There is a court case currently happening which may see senior political journalists from the Herald Sun, Michael Harvey and Gerard McManus, jailed for contempt of court.
Not surprisingly, most journalists consider the right to refuse to reveal a source as a fundamental component of a free press and freedom of speech. I have to say that my experience has made me less convinced about this. I agree there is a valid principle involved, but I am not so sure it should be incontrovertible.
I have no doubt that writers sometimes use anonymous ‘sources’ to make up or embellish things that fits the story they want (or have been told) to write. Less seriously, anonymous sources can be a shield for lazy reporting that gives unwarranted prominence to things which are little more than gossip, without taking the trouble to verify its accuracy.
However, that concern is more to do with whether a story is justified or facts are properly checked, rather than whether a source should be publicly revealed. The story in question before the Court does not fit into this category, as there is no dispute that the documents that the journalists quoted from were genuine, nor that the facts revealed were of genuine public interest and concern.
The journalists’ report quoted leaked documents which showed that the Howard Government planned to ignore almost all of the recommendations for improvements contained in a major review of veteran pensions and entitlements. The Government was consequently shamed into adopting many more of the recommendations, and it is fair to say that the report played a key role in making this happen.
The court case which has led to these journalists facing the threat of jail does not involve a matter of major public safety or national security. It is a legal witch hunt initiated by the federal government (and paid for by the taxpayer) to try to punish the whistleblower who is alleged to have leaked the documents.
In my view, whether or not a journalist should be required to reveal a source really boils down to how serious the matter is, and the competing public interest obligations. Where there are genuine matters of public safety or covering up of serious criminal behaviour involved, I think there is a case for journalists to be required to provide details, in the same way as I believe a priest or a doctor should be obliged to provide answers to questions from a Court in some circumstances.
None of that remotely applies in this case. The Government’s pursuit of this matter is about entrenching their culture of intimidation in the public service and further increasing the effectiveness of their Thought Police approach to controlling information. That journalists (or anyone else) should be threatened with jail just because they won’t cooperate with a whistleblower witch hunt is outrageous.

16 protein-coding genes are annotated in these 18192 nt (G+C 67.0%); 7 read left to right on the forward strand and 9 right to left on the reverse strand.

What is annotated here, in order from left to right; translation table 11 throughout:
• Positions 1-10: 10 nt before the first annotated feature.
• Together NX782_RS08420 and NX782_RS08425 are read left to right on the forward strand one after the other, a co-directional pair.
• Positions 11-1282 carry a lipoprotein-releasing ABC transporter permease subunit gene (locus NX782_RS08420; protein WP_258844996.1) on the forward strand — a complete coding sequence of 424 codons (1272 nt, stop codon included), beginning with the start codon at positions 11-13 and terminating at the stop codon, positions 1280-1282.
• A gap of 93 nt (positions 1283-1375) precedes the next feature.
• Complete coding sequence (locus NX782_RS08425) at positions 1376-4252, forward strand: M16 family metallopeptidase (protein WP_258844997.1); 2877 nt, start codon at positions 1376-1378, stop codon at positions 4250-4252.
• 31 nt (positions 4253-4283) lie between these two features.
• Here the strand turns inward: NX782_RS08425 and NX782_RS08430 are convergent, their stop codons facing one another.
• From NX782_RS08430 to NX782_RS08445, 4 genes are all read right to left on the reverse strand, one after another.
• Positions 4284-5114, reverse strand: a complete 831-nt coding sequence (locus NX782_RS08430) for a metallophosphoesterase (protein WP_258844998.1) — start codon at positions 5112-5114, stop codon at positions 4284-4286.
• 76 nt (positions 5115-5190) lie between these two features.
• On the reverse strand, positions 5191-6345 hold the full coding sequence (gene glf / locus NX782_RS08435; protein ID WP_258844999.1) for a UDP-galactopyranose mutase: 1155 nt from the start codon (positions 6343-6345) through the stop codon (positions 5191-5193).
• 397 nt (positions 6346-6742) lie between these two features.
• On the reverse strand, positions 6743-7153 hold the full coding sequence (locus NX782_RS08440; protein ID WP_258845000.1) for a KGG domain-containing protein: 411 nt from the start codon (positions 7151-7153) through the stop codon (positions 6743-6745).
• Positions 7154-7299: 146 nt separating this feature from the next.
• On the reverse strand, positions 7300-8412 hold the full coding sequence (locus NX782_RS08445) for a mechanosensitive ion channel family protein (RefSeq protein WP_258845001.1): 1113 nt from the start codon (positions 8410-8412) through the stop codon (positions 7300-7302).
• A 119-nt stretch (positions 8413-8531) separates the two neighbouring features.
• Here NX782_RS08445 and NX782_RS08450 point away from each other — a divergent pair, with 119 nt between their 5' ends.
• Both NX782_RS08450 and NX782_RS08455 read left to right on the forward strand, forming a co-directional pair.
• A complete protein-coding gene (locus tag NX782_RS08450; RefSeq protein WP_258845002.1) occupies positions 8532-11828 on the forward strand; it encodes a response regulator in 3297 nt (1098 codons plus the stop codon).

Some people may see it as ironic that I would defend Harvey and McManus in regard to receiving leaked information, as they were key writers of the front page story in the Herald Sun in December 2003 which contained leaked allegations about an argument I had with Liberal Senator Jeannie Ferris. That story was damaging to the Democrats and very hurtful for my family, (as the person who composed and planted the allegations knew it would be), but I can’t really blame the journalists for that. Although the story contained some exaggerations, they basically just reported the allegations they were given, which were framed specifically so it would cause damage when leaked (although the Herald Sun’s huge headline – “Mauled by a Wild MP” – was totally over the top, but you can’t blame journos for that).
Indeed, because I chose to handle the issue by just giving an unqualified apology for causing offence, rather than put my side of the story or raise counter-allegations, I didn’t really deal with the journalists about the story at all. It wasn’t until many months later, when Harvey and McManus approached me suggesting a meeting to “clear the air”, that it registered with me who it was that had written that story. I actually wasn’t sure what they were referring to until we met and they started talking about their coverage of the incident. Whilst the consequential media coverage over the following weeks and months gave me a major, first hand lesson in why politicians usually don’t provide unqualified apologies, I don’t blame Harvey or McManus for writing that initial story – it was my own foolishness, which others decided to make use of, which enabled that to happen.
Nor should these two people be threatened with jail as a consequence of the Government’s desire to intimidate public servants. I’m not sure if it would be possible to frame a law that could adequately balance the competing principles of protecting sources versus authority of the Courts, but basic common sense makes it obvious that this specific situation is unjust, unreasonable and unfair.